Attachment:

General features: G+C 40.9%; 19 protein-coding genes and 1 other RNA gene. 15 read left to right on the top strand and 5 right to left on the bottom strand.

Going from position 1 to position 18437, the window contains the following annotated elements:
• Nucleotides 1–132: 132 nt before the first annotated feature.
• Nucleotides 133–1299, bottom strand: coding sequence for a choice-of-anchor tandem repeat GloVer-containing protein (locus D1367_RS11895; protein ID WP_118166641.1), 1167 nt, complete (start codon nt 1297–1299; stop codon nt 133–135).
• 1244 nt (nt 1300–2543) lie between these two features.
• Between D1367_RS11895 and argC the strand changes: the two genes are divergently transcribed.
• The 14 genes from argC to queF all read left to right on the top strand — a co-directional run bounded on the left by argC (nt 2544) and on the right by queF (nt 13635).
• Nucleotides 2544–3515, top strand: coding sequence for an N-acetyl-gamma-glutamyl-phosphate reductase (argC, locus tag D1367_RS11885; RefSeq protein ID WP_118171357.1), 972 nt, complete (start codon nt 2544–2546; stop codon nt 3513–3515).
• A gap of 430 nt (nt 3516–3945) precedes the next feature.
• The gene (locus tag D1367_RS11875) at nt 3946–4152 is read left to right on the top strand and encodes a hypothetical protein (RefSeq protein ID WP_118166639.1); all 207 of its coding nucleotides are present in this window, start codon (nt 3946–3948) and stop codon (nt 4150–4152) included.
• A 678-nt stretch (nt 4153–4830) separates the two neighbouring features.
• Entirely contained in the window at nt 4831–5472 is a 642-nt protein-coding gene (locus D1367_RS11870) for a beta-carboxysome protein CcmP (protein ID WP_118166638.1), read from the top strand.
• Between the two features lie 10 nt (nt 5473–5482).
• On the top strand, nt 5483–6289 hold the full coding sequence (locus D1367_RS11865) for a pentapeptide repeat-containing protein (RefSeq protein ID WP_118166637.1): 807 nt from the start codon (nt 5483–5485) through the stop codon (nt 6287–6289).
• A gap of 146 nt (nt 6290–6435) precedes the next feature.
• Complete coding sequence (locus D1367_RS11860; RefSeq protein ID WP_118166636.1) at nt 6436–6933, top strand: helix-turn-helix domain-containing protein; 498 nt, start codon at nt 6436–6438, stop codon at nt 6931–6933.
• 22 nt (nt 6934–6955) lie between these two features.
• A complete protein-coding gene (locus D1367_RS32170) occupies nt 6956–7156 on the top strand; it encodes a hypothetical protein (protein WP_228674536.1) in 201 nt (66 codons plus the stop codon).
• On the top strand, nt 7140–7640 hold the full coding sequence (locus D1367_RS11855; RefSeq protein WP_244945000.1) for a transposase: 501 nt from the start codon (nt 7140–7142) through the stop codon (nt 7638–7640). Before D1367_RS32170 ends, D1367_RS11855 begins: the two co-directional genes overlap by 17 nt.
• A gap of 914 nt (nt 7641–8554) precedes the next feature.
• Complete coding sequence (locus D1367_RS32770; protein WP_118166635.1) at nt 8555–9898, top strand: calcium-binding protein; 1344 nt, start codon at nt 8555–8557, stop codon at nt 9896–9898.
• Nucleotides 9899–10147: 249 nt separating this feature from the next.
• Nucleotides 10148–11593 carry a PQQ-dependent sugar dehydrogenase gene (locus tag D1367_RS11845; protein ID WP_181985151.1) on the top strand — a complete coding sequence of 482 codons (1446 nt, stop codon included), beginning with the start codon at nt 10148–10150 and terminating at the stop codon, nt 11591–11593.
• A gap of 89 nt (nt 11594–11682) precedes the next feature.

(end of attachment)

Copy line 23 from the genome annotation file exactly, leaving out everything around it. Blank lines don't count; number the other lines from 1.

• Nucleotides 10148–11593 carry a PQQ-dependent sugar dehydrogenase gene (locus tag D1367_RS11845; protein ID WP_181985151.1) on the top strand — a complete coding sequence of 482 codons (1446 nt, stop codon included), beginning with the start codon at nt 10148–10150 and terminating at the stop codon, nt 11591–11593.